December 27, 2016

Moana (2016)

Auli'i Cravalho, Dwayne Johnson

[I'm not going to lead with how hot The Rock is. I'm not going to lead with how hot The Rock is.]

The Rock is so hot.

People's Sexiest Man Alive, in fact.

So it is slightly disappointing to see his on-screen persona so unattractive (see below), but that's probably my biggest complaint about the movie. At least Maui has the cool tattoos like The Rock.

Moana is a beautiful story, told with a real sense of authenticity to the Polynesian people. The characters look accurate, the music throughout has the island feel, the story references both folklore and the actual history of the Polynesian people, and the main characters are actually voiced by islanders. So even before we delve into the specifics of the movie, it gets an A for effort. One of the favorite things about the movie is being able to hear hear the slight accent of Auli'i Cravalho come through when she pronounces certain words. It's the the little things.

Don't worry, I'm not going to turn this post into a dissertation on the importance of representation in media, but I will just say I teared up a bit thinking about how excited children of Pacific Island descent must have felt seeing their heritage shown accurately and positively for such a wide audience. I certainly remember the impact on my life as a kid just seeing the trailer for Mulan before it was released.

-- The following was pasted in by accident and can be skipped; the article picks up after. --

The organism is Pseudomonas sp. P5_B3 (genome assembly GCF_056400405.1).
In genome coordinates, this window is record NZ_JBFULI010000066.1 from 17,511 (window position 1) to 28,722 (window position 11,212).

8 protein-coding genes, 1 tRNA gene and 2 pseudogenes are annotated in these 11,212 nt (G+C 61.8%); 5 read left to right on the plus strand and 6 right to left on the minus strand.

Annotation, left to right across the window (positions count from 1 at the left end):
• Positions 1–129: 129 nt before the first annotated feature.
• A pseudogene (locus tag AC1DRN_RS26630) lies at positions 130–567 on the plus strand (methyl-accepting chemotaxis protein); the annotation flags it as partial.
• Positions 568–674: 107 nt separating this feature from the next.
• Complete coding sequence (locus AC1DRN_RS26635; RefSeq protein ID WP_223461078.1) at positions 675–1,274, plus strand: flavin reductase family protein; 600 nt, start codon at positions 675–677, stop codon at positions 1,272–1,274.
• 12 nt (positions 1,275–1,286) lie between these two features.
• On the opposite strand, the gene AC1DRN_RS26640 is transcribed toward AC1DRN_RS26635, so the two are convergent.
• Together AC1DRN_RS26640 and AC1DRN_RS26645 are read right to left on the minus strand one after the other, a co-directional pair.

A lot was made about Moana lacking a romantic storyline and a Prince Charming, so to speak, to which I say, doesn't anyone remember Brave? But Moana takes the strong, female independent spirit a step further by focusing not on familial relationships, but solely within herself--her confidence, ability, and resolve to complete a mission she believes vital to save her people. To me, it's this generation's Mulan. Or a female Percy Jackson, but without all the extra characters.

It's difficult not to go on and on about all the details Disney got right about this movie because it is so important considering their history of being a bit insensitive about these things, but I also don't want to give anyone the impression that this movie is one big hyped-up PC fest. The story itself is very good, as is the music. It starts out a bit slow, with the unfolding of folklore tales and setting the stage for a young Moana who yearns for a bigger life (not unlike many of her Disney princess counterparts), but quickly picks up with more catchy songs and a lot of humor, courtesy of her very, very stupid chicken Heihei and Maui (the Rock), who sings my favorite song of the movie. The format is very reminiscent of the "classic" Disney movies with its soft animation, female heroine, and catchy soundtrack. I hope it signals a return to these types of movies from Disney in the future.

In a way, the entire thing feels less like an actual movie and more like the beautiful manifestation of a storybook. There's a sort of enveloping warmth created that makes you feel as though you are watching the legacy unfold in front of your eyes as someone tells you a story. It's quite magical.

The only lingering question I had at the end was...

Final word: Will Moana or Zootopia take home the Oscar?

But seriously, all that money spent on marketing this movie and they couldn't find a distributor who could create a better likeness of her? I personally took this photo at Target.

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